NC Legislative Wrap-Up

November 6, 2019

Budget crisis? Redrawn District Maps? Medicaid Expansion?? These are all terms we heard constantly throughout this year’s marathon LONG session (which finally adjourned Thursday, Oct. 31). While we continue to track any and all activity stemming from our General Assembly, we do think it’s time to unveil a few “wins” we saw from this past year. We are highlighting our Legislative Priorities in the captions below.

Eliminate unnecessary regulatory reform to keep North Carolina and Buncombe County competitive nationwide in the attraction and retention of jobs

  SB 86:  Association Health Care Bill

  • Allows Associations (Chambers, Realtors Assoc., etc.) to form group health plans – ideal for small businesses

  SB 290: ABC Regulatory Reform Bill

  • Loosens self-distribution restrictions on local distillers/Two at a time!

Fund programs serving and supplying affordable and workforce housing

  SB 316:  Affordable Housing study

  • State looking into ways it can help fill gaps in Local AH efforts

Increase pay for North Carolina’s K-12 teachers with the goal of NC educator salaries meeting the national average in the next three years

  Budget: Pay increases for teachers

  • A statewide average teacher salary figure of $53,975 would bring North Carolina’s ranking up from 37th last year to 29th in the country on average teacher pay, NEA estimates

**NOTE: The Budget still has not officially passed, but we anticipate this % at a minimum based on either the budget passing or some “mini-budget” conference bill. The General Assembly adjourned Oct. 31st without enacting a new state budget for the first time. State government can continue day-to-day operations based on the existing budget and several other funding measures passed this legislative session. Legislators won’t be gone for long—they’re expected back in Raleigh next week to discuss congressional redistricting and other pending legislation. For more information, check out WRAL’s long session wrap up.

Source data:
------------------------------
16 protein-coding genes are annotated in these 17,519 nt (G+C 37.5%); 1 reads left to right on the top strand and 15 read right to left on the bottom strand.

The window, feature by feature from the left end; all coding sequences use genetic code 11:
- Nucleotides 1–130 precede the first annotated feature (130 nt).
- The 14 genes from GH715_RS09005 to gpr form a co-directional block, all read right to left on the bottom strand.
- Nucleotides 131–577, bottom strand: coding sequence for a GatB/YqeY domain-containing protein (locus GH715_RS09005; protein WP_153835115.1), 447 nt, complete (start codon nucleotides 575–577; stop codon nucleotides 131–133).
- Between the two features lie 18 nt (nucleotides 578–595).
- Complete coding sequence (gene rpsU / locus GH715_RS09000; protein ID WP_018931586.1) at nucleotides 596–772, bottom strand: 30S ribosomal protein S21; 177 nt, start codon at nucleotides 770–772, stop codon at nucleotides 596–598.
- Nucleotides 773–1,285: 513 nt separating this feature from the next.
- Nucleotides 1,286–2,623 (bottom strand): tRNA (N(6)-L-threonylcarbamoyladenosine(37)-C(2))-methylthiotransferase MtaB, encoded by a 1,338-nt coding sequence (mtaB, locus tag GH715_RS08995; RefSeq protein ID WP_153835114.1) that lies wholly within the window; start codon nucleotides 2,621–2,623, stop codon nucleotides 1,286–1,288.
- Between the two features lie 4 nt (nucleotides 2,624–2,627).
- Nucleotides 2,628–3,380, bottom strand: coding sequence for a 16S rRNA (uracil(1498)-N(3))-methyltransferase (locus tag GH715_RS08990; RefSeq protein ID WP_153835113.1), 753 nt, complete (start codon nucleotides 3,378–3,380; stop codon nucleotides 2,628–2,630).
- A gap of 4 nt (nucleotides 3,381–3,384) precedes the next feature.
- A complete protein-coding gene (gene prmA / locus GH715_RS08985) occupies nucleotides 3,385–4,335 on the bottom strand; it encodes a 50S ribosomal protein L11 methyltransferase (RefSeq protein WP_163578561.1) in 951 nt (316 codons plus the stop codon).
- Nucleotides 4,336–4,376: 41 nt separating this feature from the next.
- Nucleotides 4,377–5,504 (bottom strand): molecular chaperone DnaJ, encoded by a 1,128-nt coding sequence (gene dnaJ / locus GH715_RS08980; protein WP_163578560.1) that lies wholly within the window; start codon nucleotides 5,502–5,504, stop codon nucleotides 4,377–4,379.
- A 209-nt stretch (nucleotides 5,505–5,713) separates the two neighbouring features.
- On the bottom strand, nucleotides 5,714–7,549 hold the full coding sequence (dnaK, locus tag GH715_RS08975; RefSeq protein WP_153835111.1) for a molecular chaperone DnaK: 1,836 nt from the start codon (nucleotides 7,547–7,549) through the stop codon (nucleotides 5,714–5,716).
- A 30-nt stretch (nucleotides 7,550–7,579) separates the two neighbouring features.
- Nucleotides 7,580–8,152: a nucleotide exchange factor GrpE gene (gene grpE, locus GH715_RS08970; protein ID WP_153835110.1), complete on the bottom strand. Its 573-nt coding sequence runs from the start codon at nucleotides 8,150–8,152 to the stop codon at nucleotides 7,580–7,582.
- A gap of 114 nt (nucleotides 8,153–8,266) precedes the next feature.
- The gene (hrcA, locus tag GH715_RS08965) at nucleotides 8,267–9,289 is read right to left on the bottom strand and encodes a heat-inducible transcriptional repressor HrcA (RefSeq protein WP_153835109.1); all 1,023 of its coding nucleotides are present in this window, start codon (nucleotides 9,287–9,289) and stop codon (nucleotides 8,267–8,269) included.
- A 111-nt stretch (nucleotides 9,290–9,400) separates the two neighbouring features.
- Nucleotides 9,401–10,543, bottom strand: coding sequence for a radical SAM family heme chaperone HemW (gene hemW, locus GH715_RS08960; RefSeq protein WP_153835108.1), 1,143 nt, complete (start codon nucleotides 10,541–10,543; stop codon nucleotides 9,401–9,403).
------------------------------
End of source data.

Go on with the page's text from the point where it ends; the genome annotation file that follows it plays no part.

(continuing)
Ensure our local community colleges and universities have sustained funding and programming to continue quality academic and workforce training to support WNC’s economic future

  H 664:  myFutureNC

  • The MyFutureNC Commission set an important postsecondary attainment goal for the state – by 2030, 2 million North Carolinians between 25 and 44 will have a high-quality postsecondary degree or credential.

**Our current population with these qualifications is 1.2 million.

Increase funding for access to broadband and fiber optic networks in our region, particularly in our rural schools, health care centers and small businesses

SB 310/H387:  Electric Co-Op Rural Broadband

  • The bill removes state regulations that impeded electric membership cooperatives from receiving federal grant funds for connecting underserved areas across the country

Advance a comprehensive approach to WNC’s energy needs by allowing diversification and modernization of our sourcing

HB 329:  EV Charging Station Exemption

  • The bill exempts EV charging stations from being regulated like public utilities – big news for a few local startups we’ve championed via Venture Asheville, our high-growth entrepreneurship initiative.

NEW District maps have been upheld by the Courts and our friends at Citizen-Times give a solid breakdown, including precinct maps from Blake Esselstyn.

Please continue to follow us on Twitter, Facebook and through our newsletter to receive updates. As always, feel free to reach out with any questions or comments to VP of Public Policy Corey Atkins at 828-258-6126 or